Take notes

I've heard many students say they don't need to take notes and perhaps for some this is true, but I think that if you don't take notes, you are likely to miss relevant content that may not be included in the supplemental materials (such as PowerPoint slides or handouts). Taking notes is highly individualized, some people handwrite them, and others type them, and some people write word-for-word while others only make bullet points. Don't forget that pictures or diagrams can be helpful as well.

Consider recording the lectures

Ask your instructor first but see if you can record the lecture so that you can play it back for later review. Some instructors may be uncomfortable with this or may only allow for audio recording, so it's important to ask first.


Find a partner or study group (if you learn best socially)

Identify individuals who have similar studying patterns and learning preferences early on during a course and establish study partnerships/groups. These peers don't necessarily need to be strong in the same content areas as you are (having different strengths can be helpful) but should have a similar philosophy on studying and learning preferences. Having a partner or group to be accountable to for studying can be useful for adhering to a schedule and ensuring that content gets covered adequately.

If you find working with a study partner or group distracting or you are not best as a social learner that is fine but make sure you remain self-motivated and hold yourself accountable for studying and completing coursework.

Schedule time to study

Set aside blocked time for studying (preferably each day) so that you can retain what you have learned and are not forced to cram the night before a big exam. Blocking out study time allows you to break content into smaller and more manageable pieces and improves the odds of adequate preparation.

Use a variety of mediums/sources

Just because you took lecture notes on your PowerPoint slides and read through your textbook doesn't mean that you can't use other sources to help supplement your learning.

Many textbooks offer access codes to online content such as videos, case studies, simulations, and supplemental articles that can help students to understand the content.

Don't be afraid to search the Internet for videos, podcasts, and other sources that may explain difficult concepts in a different but easier to understand way. Just make sure that the information provided is accurate and is congruent with what your textbook and instructor cover in the course.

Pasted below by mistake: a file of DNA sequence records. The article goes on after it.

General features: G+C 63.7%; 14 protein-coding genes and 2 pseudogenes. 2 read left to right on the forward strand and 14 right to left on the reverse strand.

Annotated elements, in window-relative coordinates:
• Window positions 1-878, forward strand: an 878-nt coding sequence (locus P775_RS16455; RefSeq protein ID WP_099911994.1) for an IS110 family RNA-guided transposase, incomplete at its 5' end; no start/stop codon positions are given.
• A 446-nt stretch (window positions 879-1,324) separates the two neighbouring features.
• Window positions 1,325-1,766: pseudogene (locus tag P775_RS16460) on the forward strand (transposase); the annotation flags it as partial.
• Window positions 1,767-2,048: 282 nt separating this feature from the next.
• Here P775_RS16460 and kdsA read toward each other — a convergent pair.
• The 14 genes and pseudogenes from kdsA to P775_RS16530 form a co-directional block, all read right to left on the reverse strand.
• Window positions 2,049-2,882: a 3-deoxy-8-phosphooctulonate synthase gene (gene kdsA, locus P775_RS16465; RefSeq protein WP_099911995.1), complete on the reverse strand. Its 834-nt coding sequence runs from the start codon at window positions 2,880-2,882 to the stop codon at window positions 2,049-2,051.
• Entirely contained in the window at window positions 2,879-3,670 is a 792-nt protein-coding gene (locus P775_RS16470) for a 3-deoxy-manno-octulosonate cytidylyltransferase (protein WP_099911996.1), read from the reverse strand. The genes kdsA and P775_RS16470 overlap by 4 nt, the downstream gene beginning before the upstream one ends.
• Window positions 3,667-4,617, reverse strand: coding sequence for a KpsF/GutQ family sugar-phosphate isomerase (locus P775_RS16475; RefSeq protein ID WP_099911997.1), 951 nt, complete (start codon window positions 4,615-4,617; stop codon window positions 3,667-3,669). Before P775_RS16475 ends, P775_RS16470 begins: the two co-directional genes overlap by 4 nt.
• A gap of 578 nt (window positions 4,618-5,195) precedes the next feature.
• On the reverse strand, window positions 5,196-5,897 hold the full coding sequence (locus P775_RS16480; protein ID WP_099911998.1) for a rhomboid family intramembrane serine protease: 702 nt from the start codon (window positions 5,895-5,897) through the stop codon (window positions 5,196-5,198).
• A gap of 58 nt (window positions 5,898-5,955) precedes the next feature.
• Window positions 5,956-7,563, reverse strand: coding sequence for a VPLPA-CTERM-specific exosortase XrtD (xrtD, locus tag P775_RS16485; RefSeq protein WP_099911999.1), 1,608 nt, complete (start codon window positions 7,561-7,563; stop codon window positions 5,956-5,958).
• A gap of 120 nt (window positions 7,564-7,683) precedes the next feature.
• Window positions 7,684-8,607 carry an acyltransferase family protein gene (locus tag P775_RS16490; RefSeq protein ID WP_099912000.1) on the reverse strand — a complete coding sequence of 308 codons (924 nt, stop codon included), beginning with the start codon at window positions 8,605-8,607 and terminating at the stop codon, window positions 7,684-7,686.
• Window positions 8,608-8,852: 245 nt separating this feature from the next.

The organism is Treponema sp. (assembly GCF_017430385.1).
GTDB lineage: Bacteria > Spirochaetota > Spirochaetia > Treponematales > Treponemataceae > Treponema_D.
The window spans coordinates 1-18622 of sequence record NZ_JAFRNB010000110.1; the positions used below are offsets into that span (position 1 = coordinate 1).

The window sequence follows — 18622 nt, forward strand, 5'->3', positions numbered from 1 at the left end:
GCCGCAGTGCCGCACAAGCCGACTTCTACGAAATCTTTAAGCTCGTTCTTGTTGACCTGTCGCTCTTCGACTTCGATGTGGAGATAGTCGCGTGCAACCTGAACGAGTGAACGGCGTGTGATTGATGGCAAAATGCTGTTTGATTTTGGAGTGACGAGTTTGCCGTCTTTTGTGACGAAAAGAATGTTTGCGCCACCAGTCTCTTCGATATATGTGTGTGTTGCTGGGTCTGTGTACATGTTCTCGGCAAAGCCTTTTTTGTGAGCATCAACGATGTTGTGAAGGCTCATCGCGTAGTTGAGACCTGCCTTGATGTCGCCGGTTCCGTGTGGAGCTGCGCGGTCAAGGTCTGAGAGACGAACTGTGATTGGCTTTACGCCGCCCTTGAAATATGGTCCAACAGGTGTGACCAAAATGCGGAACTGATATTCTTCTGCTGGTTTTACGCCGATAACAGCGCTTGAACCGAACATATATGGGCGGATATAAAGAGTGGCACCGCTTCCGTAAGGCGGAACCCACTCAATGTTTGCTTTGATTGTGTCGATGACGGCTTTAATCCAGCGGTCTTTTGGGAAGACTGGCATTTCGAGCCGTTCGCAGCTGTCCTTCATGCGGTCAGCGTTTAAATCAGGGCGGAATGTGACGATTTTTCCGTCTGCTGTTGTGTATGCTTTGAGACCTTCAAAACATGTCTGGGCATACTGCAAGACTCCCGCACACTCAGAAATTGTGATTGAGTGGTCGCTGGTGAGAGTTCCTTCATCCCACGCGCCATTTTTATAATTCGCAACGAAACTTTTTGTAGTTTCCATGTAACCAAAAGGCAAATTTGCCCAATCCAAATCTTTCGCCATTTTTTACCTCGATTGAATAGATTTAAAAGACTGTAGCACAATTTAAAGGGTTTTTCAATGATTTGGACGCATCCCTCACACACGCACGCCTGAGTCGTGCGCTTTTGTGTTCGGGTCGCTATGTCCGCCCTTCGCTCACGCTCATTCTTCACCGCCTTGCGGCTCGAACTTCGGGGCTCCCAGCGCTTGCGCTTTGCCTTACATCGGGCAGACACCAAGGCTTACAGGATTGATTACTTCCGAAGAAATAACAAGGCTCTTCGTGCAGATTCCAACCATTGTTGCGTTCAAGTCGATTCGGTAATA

For undergraduate and pre-licensure students, look for test preparation (ATI, HESI, NCLEX, etc.) and content-specific study books (medical/surgical nursing, nursing fundamentals, psychiatric/mental health nursing, etc.).

[*]For graduate and post-licensure students, look for board certification test preparation (AANA, AANP, ANCC, NLN, etc.) and content-specific study books (oncology/immunology, pediatric primary care, healthcare policy, and nursing administration).

Practice test questions and understand how to apply critical thinking and theory in different situations

Most licensure and board certification exams will ask you to use theory and critical thinking to apply specialty content in different areas then what you may have seen in class.

For example, the NCLEX may ask a question about nursing interventions for a recently post-partum patient who has just undergone a cholecystectomy and is on the inpatient medical/surgical unit. Or it may ask you about planning the homecare needs of a patient with paranoid schizophrenia. This kind of questioning addresses multiple content areas and requires that students use critical thinking to apply their knowledge in different settings.

Many nursing instructors will try to design exam questions in a similar format as to what you would see on a licensure or board certification exam. If you can practice learning how to answer these types of questions as a student, it will certainly help you following graduation.

Seeking Feedback/Communicating with Instructors

Participate in class and ask good questions

Whoever said, "there is no such thing as a stupid question" is a complete liar (in my opinion). If you are asking a question that (a) reflects a complete lack of prior preparation, (b) is unrelated to what is being discussed, or © is the same question that was just asked by another student and was already answered then those are stupid questions. It is insulting to your instructor and your classmates by asking these kinds of questions because it shows that you are not prepared and/or not paying attention to what is going on and delays further learning.